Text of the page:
The Pensions Regulator cannot patrol every decision taken by over 1m employer around auto-enrolment.

It is up to ordinary people to self-regulate and to call a shovel a shovel. That is why the members of the BSPS set up their Facebook pages, sometimes, the most valuable help is self help – and when you need and ask for help, it is good that you get it.

If I was to ask myself “is this my business”, I would answer “it is now”.

Am I scaremongering?

Somebody I’ve known and liked for 20 years, Mike Woodall, said I was scaremongering after reading my blog about the money flows from Active Wealth. Mike is brave enough to say what a lot of people won’t. The number of people who “disliked” the blog was obvious by it achieving the lowest possible star-rating at one point yesterday.

I am not impervious to criticism and I also know that while I think the advice and the investment solution stink, that is just my opinion. It is not illegal – it is -IMO – a rip-off – but it is not illegal!

A couple of times during the day, I took the blog down to hear from others who had intelligence I hadn’t. A bit like the ref during a TMO, I listened and then acted. The blog is up again. I guess this is my answer to myself, I don’t think I’m scaremongering.

But I’m not going to sit by and watch the discomfort of others. Much of yesterday was spent on the phone and email with regulators and advisers and those providing guidance seeing what can be done between now and tomorrow for those who have still not chosen and those who have until January 26th to exercise their guaranteed CETVs and February 16th to complete their paperwork to get out of BSPS and into their private arrangement.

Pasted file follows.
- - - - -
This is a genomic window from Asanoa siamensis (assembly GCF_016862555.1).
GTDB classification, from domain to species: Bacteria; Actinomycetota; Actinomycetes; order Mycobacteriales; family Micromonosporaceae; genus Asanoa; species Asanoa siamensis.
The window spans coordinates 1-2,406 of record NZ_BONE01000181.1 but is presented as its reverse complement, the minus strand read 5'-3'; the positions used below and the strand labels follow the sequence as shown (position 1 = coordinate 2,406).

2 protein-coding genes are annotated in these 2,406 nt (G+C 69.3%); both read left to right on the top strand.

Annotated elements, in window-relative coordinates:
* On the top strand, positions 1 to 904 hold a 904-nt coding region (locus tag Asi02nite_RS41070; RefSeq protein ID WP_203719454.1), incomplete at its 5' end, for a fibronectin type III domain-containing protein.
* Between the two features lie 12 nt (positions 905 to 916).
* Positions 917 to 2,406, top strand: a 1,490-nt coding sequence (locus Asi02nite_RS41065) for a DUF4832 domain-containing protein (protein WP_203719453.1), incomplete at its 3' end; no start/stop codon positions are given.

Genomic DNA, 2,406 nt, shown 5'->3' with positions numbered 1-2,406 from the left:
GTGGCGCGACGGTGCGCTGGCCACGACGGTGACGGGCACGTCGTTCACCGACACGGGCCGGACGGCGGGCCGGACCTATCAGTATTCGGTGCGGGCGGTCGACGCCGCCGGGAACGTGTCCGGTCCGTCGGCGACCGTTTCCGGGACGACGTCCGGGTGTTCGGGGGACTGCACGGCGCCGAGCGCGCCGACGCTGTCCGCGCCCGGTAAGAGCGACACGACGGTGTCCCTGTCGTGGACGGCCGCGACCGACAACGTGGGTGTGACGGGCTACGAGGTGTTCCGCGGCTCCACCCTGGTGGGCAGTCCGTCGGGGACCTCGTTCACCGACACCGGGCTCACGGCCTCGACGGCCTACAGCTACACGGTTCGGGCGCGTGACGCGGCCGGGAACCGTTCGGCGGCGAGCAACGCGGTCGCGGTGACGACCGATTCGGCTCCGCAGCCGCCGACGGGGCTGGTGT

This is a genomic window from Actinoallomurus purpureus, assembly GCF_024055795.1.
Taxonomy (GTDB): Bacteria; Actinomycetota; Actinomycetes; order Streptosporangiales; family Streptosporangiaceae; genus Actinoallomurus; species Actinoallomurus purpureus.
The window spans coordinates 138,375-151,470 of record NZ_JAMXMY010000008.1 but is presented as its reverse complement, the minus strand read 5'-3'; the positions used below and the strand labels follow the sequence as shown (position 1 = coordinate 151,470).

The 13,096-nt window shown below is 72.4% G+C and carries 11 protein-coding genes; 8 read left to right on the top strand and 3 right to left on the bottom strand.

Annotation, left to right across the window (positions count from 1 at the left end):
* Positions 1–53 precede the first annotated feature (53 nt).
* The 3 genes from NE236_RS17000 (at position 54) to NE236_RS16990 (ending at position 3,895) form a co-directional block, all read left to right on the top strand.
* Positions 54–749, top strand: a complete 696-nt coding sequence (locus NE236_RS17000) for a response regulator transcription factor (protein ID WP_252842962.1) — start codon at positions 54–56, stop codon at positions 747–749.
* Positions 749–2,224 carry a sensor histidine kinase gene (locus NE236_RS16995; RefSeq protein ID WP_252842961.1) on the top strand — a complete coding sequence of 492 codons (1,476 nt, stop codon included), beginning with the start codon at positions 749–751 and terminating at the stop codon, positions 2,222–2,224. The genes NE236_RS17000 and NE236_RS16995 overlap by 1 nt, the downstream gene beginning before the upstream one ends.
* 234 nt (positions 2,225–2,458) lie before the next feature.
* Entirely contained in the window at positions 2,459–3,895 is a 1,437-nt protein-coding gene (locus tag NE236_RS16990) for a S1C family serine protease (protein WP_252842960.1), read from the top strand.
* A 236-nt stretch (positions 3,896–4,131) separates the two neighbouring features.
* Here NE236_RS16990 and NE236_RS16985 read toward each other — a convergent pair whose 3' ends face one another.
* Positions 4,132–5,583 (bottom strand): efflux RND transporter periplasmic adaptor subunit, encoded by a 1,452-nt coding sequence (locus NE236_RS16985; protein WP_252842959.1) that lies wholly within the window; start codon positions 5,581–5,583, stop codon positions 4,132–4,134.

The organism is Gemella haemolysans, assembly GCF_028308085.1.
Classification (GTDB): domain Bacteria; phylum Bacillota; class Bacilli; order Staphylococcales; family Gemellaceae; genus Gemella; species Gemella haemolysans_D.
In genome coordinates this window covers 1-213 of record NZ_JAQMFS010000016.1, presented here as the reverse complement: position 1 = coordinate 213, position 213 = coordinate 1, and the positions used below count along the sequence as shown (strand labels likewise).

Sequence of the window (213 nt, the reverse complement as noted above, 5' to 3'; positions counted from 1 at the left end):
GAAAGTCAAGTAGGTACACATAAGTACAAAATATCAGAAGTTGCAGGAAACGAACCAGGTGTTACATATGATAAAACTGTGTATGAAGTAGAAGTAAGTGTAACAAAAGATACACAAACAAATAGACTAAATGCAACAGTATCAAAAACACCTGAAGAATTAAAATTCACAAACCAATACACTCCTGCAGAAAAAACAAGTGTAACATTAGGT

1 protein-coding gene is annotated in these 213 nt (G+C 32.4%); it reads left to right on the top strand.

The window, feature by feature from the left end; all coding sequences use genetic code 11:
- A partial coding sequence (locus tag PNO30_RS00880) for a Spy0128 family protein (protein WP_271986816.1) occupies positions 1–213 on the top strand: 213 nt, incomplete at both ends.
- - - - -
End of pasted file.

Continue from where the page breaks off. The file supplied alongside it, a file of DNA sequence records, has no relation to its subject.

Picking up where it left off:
I guess that the answer to my question rests in my capacity to help BSPS members to good outcomes. I don’t have that answer- yet.

Addendum – The Vanity of Human Wishes

There is another bit of that poem I quoted yesterday, in which Ezra Pound defines what is not “vanity”

What thou lovest well remains,

                                                  the rest is dross
What thou lov’st well shall not be reft from thee
What thou lov’st well is thy true heritage
At the end , we will be judged not by the error – “the not done” – but by what and how we loved. Pound was right – in the gloom the gold gathers the light against it.
Ezra Pound 2

About henry tapper

Founder of the Pension PlayPen,, partner of Stella, father of Olly . I am the Pension Plowman
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3 Responses to When does “creative disruption” become “scaremongering”?

  1. Mark Meldon says:

    I don’t want to be pedantic, but I though St Lucy’s day was 13 December https://en.wikipedia.org/wiki/Saint_Lucy unless, that is you are using the “old calendar”!

    All the best for Christmas and 2018, Henry; you are a good man.

  2. henry tapper says:

    It’s the shortest day of the year in my book – but i suspect you’ve got a more up to date book Mark, the link takes you to the John Donne nocturnal

  3. Mark Meldon says:

    It is the shortest day and Donne is beautiful; it’s just that it isn’t St. Lucy’s day (officially).